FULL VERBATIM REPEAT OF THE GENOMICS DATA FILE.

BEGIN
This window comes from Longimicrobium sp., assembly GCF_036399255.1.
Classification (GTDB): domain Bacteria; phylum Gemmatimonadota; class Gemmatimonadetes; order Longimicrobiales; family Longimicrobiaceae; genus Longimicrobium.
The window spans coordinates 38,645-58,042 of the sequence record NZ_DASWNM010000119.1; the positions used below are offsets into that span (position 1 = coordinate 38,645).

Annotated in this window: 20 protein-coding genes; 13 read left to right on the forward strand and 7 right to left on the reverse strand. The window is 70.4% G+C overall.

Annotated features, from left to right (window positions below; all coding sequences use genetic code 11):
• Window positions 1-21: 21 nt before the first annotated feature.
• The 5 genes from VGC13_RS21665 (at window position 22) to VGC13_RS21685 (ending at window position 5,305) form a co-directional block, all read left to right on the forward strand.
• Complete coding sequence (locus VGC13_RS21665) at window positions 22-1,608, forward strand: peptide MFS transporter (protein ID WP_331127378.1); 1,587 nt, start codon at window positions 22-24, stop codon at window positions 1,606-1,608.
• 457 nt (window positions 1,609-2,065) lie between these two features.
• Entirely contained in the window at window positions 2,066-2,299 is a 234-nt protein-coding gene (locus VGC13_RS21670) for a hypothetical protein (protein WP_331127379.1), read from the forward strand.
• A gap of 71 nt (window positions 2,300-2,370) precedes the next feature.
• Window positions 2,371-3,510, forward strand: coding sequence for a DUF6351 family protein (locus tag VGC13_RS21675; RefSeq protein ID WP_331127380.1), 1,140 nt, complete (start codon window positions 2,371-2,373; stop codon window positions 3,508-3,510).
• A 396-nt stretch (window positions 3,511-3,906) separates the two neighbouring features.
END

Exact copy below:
This window comes from Longimicrobium sp., assembly GCF_036399255.1.
Classification (GTDB): domain Bacteria; phylum Gemmatimonadota; class Gemmatimonadetes; order Longimicrobiales; family Longimicrobiaceae; genus Longimicrobium.
The window spans coordinates 38,645-58,042 of the sequence record NZ_DASWNM010000119.1; the positions used below are offsets into that span (position 1 = coordinate 38,645).

Annotated in this window: 20 protein-coding genes; 13 read left to right on the forward strand and 7 right to left on the reverse strand. The window is 70.4% G+C overall.

Annotated features, from left to right (window positions below; all coding sequences use genetic code 11):
• Window positions 1-21: 21 nt before the first annotated feature.
• The 5 genes from VGC13_RS21665 (at window position 22) to VGC13_RS21685 (ending at window position 5,305) form a co-directional block, all read left to right on the forward strand.
• Complete coding sequence (locus VGC13_RS21665) at window positions 22-1,608, forward strand: peptide MFS transporter (protein ID WP_331127378.1); 1,587 nt, start codon at window positions 22-24, stop codon at window positions 1,606-1,608.
• 457 nt (window positions 1,609-2,065) lie between these two features.
• Entirely contained in the window at window positions 2,066-2,299 is a 234-nt protein-coding gene (locus VGC13_RS21670) for a hypothetical protein (protein WP_331127379.1), read from the forward strand.
• A gap of 71 nt (window positions 2,300-2,370) precedes the next feature.
• Window positions 2,371-3,510, forward strand: coding sequence for a DUF6351 family protein (locus tag VGC13_RS21675; RefSeq protein ID WP_331127380.1), 1,140 nt, complete (start codon window positions 2,371-2,373; stop codon window positions 3,508-3,510).
• A 396-nt stretch (window positions 3,511-3,906) separates the two neighbouring features.